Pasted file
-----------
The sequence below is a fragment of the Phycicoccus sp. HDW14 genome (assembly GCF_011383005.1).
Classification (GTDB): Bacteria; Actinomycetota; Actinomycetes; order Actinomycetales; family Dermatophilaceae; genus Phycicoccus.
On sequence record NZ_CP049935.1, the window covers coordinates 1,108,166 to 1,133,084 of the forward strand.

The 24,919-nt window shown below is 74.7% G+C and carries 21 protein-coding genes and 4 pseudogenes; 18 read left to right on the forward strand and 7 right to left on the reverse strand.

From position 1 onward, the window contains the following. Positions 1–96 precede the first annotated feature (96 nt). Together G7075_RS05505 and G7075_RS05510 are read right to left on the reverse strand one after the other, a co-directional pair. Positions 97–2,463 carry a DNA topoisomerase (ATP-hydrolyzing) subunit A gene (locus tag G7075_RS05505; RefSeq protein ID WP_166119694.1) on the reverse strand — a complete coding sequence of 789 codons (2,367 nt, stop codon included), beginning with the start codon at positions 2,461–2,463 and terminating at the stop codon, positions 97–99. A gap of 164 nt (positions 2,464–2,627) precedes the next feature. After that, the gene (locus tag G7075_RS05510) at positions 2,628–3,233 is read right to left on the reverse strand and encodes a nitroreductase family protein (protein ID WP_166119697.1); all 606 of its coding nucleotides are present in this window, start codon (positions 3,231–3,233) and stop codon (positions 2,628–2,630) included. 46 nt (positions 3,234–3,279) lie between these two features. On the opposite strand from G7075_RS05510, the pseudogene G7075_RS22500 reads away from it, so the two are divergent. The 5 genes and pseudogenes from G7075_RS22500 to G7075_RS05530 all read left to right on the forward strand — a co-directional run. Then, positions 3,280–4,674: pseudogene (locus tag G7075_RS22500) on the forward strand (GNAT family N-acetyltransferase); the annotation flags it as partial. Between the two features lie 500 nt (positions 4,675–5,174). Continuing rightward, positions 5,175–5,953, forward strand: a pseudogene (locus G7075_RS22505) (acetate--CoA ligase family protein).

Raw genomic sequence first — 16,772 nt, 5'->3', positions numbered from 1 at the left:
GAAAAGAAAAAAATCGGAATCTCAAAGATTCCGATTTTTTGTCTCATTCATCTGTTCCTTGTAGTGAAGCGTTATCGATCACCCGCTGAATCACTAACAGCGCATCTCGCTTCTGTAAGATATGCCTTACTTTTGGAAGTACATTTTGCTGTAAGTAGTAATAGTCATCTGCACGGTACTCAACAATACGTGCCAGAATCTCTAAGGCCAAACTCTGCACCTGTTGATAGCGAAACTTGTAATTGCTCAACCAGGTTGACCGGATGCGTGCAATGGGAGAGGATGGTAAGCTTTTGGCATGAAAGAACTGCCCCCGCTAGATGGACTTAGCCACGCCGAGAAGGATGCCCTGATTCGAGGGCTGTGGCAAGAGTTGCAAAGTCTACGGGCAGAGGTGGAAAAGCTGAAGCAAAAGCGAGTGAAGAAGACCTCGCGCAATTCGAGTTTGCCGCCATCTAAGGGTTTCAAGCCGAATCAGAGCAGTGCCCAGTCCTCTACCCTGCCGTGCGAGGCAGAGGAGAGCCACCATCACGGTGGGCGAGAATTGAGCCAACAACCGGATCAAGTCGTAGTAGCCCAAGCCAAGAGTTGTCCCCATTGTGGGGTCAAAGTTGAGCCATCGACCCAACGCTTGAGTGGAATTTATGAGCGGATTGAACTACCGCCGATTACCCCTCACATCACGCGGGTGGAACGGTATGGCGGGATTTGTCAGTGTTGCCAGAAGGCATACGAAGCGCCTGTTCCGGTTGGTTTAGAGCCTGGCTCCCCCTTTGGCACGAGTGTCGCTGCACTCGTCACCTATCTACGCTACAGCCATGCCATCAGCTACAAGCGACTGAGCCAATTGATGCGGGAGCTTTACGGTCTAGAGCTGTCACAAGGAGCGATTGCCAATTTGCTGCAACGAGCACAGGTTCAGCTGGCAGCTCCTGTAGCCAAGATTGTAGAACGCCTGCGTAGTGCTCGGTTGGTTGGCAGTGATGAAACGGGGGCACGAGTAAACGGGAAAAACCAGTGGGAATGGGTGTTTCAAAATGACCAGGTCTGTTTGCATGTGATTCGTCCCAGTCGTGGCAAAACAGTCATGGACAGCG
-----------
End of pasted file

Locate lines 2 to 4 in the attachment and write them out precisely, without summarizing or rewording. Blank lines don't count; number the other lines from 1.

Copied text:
Classification (GTDB): Bacteria; Actinomycetota; Actinomycetes; order Actinomycetales; family Dermatophilaceae; genus Phycicoccus.
On sequence record NZ_CP049935.1, the window covers coordinates 1,108,166 to 1,133,084 of the forward strand.

The 24,919-nt window shown below is 74.7% G+C and carries 21 protein-coding genes and 4 pseudogenes; 18 read left to right on the forward strand and 7 right to left on the reverse strand.